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When it comes to the business environment, there are two places you need to be aware of as theorised by W. Chan Kim, the red ocean and the blue ocean. but we theorise there’s a third area you need to consider! The dry land! Red oceans are the known market space including all industries, businesses, products and services currently in existence today whilst blue oceans are the unknown market space containing all the industries, businesses, products and services that are not yet in existence. Blue ocean marketing is marketing specifically towards the blue ocean, where you’re free from competition and as a result, sustain a competitive advantage over your competition in similar industries operating in the red ocean.

By developing your own blue ocean, you will benefit from a competition-free environment with massive opportunities for development and profitability.

Visualisation of the Red Ocean / Blue Ocean strategy including dry land for when searching for the blue ocean goes wrong

Red Ocean

Overpopulated, highly competitive markets featuring broad niches often solving multiple needs. The closer to the centre of the red ocean you go, the more competitive and densely populated the market becomes whilst moving away from the centre increases the opportunities of discovering a blue ocean. Red oceans are fraught with competition and there’s very little room for differentiation.

Companies operating in red oceans compete fiercely with one another, the threat of new entrants and substitutions is high and the likelihood of start-up success is significantly lower as a result of the high degree of competition, often with established businesses.

Operating in a red ocean relies on market-competing strategies that divide the customer’s attention (and money) between already existing competitors. The increased dilution of the market results in falling profits over time as markets become densely populated. This hinders growth significantly for startups with no unique value proposition, these organisations can only compete on price and the race to the bottom isn’t always a good indicator of quality, in fact, studies show lower prices increase the customer perception that the product or service will be of poorer quality compared to the same product offered by a competitor at a higher price.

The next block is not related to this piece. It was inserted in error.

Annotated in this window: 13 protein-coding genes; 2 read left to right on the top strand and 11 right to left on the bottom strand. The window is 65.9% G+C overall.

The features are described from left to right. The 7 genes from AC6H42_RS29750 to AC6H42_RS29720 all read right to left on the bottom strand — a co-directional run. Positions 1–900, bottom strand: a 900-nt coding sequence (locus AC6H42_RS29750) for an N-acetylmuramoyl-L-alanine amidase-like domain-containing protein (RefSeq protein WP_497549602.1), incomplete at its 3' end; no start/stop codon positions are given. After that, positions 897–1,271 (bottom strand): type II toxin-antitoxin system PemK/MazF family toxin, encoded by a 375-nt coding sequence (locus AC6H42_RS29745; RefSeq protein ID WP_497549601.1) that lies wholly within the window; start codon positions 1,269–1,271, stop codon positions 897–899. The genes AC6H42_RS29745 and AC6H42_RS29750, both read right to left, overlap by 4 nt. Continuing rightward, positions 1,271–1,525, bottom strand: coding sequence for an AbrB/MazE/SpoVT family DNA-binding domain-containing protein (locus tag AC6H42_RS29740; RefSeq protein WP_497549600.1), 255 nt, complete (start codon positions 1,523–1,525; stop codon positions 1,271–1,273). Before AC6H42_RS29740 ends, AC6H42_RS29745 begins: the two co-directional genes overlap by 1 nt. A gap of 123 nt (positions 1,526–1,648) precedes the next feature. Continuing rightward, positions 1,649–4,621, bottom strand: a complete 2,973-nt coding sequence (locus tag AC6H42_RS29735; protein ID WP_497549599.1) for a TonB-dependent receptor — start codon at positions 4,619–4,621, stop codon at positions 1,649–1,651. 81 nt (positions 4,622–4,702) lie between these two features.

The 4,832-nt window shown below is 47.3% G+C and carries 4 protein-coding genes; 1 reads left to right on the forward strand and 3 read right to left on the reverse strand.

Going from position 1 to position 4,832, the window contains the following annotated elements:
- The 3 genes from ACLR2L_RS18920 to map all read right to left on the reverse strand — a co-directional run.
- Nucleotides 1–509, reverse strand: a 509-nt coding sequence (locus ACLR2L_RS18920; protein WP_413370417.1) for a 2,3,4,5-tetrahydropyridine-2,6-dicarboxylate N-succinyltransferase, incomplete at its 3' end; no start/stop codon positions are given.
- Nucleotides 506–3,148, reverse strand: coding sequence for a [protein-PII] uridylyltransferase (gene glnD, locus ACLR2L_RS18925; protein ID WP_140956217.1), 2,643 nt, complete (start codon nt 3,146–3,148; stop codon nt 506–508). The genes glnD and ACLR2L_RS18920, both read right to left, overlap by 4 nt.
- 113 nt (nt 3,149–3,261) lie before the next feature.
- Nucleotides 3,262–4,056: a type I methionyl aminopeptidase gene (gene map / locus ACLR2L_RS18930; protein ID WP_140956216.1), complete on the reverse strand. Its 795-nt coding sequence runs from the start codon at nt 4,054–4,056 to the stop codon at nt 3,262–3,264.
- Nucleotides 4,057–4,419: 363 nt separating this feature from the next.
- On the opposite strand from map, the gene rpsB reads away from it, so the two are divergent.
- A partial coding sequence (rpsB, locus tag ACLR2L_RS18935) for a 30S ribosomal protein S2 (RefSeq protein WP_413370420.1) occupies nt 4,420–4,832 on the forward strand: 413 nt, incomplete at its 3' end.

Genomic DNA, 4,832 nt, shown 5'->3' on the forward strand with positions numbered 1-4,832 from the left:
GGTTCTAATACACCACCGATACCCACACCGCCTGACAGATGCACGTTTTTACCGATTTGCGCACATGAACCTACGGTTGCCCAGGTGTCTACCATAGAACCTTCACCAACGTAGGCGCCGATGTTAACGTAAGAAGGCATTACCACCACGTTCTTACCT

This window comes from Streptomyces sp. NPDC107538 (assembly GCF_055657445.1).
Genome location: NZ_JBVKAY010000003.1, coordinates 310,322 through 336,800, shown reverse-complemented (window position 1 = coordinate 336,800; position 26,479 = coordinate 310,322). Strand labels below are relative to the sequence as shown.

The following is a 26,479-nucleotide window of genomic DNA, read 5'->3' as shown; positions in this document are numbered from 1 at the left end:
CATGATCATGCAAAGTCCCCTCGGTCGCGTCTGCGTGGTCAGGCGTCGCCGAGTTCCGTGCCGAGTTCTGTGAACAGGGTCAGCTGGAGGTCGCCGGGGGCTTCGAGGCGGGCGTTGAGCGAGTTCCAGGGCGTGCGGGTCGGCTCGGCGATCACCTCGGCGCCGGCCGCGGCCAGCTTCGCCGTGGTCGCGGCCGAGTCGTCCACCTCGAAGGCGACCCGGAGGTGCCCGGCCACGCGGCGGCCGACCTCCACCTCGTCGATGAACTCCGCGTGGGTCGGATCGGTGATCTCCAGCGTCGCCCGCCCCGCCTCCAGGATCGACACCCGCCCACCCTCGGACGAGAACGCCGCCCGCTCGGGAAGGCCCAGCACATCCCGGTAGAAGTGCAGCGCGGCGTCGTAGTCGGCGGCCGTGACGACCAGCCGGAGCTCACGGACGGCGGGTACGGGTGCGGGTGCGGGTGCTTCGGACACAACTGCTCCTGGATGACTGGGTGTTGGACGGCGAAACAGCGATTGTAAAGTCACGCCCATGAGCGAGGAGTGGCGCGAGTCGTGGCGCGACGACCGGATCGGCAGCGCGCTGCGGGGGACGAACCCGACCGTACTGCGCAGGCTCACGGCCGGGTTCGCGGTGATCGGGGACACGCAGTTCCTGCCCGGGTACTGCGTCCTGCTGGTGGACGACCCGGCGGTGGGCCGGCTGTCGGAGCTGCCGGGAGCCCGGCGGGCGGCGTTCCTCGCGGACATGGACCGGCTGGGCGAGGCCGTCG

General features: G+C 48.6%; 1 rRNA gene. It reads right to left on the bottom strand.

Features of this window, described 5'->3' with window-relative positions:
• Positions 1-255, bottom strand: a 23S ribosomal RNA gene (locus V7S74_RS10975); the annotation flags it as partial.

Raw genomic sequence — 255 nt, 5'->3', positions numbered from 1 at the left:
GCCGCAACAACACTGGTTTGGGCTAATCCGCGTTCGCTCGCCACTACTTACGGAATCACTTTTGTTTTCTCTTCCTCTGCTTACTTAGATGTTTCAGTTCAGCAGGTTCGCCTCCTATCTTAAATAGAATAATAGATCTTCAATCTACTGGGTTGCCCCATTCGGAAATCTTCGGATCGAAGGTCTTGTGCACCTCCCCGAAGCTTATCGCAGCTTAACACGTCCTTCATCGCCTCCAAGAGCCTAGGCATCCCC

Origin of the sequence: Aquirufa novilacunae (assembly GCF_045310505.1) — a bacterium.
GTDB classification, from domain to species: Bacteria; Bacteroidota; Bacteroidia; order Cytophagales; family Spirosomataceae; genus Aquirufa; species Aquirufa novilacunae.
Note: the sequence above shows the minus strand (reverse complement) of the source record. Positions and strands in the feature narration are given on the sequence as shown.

Blue Ocean

Less populated markets with less competition focusing on specialist niches solving individual needs. Blue oceans encapsulate red oceans as specialist products and services provided by businesses operating primarily in red oceans. Blue oceans offer significant opportunities for growth and development.

Blue ocean strategies create new demand in an uncontested market space where, depending on whether the organisation sustains a competitive advantage, the opportunities to grow and develop are frequent. Growth in blue oceans is rapid and profitable.

Dry Land

This is where organisations find themselves without proper market research and planning. There’s no market for the offering and the product/service is destined to fail. Marketers find themselves on dry land when they go looking for the blue ocean and completely miss it.

Organisations can operate in a blue ocean without operating in a red ocean if they only offer products and services that suit the specialised niches identified. A specialised niche could be a unique offering unrelated to any other product or service on the market or it could be a sub-niche of an already established market.

Further Reading

If you’d like to explore Blue Ocean marketing further, there’s no better recommendation than W. Chan Kim’s ‘Blue Ocean Strategy: How to Create Uncontested Market Space and Make Competition Irrelevant‘, the book is available in multiple formats, including hardback, paperback, Kindle (and other eBooks) and audiobook (by Audible). You can purchase the book by clicking the button below:

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